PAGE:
Six Libertarians advanced to the November general election in California’s top two primary on June 5. Under California’s top-two primary system, candidates of all parties are listed on one ballot. Voters can vote for a candidate of any party in each race, and are not constrained to voting for only one party for all races. This can result in a general election with two candidates from the same party. For example, Democrat Dianne Feinstein will be opposed by Democrat Kevin de León in November.
The top-two system often excludes third-party candidates like Libertarians from being represented on general election ballots altogether. Sometimes, though, it can result in Libertarians making it to the top two. This time, six Libertarian candidates made the cut.
California Libertarian Party Chair Honor “Mimi” Robson placed second against Democrat incumbent Patrick O’Donnell in California Assembly District 70. With 17 percent of the vote, she defeated a second Democratic candidate and a Green Party candidate. She is the first Libertarian to beat a Democrat or Republican and place in the top two since California adopted its top-two primary system in 2010.
In a hotly contested five-way race, Calimesa Mayor Jeff Hewitt, who also serves as Libertarian National Committee Region 4 Representative, placed a close second in his race for the District 5 seat of the Riverside County Board of Supervisors.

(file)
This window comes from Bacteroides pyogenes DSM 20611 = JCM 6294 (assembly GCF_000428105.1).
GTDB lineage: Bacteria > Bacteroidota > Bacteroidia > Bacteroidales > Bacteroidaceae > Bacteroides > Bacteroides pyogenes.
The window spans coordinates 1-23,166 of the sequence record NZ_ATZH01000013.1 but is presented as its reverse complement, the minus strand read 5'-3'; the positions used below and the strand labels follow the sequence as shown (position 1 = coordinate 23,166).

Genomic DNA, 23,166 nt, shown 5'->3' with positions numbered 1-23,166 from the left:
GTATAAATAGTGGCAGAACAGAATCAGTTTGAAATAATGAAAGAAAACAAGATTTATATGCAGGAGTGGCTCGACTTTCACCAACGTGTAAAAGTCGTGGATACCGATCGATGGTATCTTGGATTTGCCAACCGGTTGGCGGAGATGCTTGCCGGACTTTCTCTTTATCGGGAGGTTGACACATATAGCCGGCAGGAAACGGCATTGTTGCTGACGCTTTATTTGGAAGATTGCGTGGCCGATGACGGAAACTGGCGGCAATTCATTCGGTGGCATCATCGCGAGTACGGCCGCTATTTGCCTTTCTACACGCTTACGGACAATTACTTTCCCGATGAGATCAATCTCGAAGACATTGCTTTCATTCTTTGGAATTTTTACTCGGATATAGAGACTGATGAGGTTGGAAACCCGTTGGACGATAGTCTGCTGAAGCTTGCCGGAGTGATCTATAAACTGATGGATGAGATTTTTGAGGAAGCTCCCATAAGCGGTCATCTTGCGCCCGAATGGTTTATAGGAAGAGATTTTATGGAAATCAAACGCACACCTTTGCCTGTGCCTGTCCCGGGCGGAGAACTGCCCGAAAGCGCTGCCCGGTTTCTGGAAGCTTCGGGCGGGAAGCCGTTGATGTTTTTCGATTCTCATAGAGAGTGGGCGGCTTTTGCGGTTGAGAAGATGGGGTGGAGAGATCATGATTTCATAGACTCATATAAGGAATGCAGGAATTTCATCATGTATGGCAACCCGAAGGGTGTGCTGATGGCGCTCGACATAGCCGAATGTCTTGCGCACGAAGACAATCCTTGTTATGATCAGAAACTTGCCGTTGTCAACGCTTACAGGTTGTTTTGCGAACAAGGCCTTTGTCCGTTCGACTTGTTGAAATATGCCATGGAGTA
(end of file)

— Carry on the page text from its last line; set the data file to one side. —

Running as a write-in candidate, Libertarian Justin Quigley placed second against incumbent Democrat Adam Gray in California’s Assembly District 21.
Another Libertarian write-in candidate, Autumn Browne, placed second against Democrat Tom Daly in Assembly District 69. Browne is the daughter of a renowned figure in Libertarian Party history, the 1996 and 2000 LP presidential candidate Harry Browne.
Chris Stare, a third Libertarian write-in candidate to qualify for the November ballot, ran against Democrat Wendy Carrillo in Assembly District 51.
Long-time Libertarian Party member Baron Bruno ran as a no-party-preference candidate in California State Senate District 26 against Democrat Ben Allen. He came in second, with 13 percent of the vote.
Brandon Nelson, a seventh Libertarian write-in candidate, may have placed second in Assembly District 4, but final results won’t be known for a few days.
All the Libertarian Party candidates who qualified in the primary now have five months of campaigning ahead of them to win the general election in November.